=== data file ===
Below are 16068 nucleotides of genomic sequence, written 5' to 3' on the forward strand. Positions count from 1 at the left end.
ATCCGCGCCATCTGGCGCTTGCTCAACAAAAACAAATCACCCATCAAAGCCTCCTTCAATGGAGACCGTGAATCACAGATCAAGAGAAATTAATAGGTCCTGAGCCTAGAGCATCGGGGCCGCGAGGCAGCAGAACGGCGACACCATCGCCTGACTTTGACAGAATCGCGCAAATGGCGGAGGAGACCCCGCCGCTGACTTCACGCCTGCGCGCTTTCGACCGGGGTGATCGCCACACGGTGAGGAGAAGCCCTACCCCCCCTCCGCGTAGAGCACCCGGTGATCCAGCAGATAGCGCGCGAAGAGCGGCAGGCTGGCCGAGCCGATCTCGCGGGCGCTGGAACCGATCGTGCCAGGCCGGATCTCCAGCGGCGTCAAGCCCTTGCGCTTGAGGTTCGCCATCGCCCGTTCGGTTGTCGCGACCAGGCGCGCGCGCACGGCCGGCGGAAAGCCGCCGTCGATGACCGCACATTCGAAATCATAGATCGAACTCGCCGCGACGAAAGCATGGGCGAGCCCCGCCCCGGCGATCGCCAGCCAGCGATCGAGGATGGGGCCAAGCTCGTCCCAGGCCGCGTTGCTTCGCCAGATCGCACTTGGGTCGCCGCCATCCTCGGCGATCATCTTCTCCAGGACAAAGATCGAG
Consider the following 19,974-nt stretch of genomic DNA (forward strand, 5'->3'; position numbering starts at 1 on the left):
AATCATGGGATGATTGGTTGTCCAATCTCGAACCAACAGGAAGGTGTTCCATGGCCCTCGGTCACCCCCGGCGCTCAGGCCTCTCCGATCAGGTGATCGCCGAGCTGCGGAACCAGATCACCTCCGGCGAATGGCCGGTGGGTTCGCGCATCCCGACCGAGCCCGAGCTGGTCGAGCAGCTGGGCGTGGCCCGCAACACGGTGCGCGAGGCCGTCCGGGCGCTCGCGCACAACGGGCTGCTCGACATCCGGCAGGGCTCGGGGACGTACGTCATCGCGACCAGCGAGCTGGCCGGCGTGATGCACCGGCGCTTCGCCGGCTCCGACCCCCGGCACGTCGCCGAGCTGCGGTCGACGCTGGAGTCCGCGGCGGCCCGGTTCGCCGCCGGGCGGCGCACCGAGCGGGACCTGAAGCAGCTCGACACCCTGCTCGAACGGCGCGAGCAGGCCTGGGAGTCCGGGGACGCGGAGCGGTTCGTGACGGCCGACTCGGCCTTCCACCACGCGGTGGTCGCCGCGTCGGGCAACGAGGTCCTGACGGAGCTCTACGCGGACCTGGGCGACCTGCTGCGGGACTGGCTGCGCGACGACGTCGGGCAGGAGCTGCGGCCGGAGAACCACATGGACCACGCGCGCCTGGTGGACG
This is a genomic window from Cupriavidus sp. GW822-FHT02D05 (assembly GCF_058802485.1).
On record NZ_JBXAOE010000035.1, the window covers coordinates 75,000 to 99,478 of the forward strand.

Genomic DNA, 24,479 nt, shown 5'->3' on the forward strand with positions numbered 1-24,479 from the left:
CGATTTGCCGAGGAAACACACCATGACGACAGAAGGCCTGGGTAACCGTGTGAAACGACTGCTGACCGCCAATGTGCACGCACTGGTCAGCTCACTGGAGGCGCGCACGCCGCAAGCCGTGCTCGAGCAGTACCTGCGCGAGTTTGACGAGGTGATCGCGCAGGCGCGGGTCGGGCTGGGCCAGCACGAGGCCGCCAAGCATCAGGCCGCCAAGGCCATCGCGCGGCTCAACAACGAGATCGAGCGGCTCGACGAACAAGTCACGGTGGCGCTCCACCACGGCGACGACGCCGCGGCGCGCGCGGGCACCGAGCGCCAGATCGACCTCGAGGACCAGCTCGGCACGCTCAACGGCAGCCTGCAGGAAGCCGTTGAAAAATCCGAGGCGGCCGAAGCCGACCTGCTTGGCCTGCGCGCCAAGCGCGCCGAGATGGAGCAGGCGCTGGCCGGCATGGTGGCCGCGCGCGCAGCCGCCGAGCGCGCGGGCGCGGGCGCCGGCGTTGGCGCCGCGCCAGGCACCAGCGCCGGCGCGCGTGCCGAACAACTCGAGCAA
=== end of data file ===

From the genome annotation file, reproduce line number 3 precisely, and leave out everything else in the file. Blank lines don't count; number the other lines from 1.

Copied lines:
Consider the following 19,974-nt stretch of genomic DNA (forward strand, 5'->3'; position numbering starts at 1 on the left):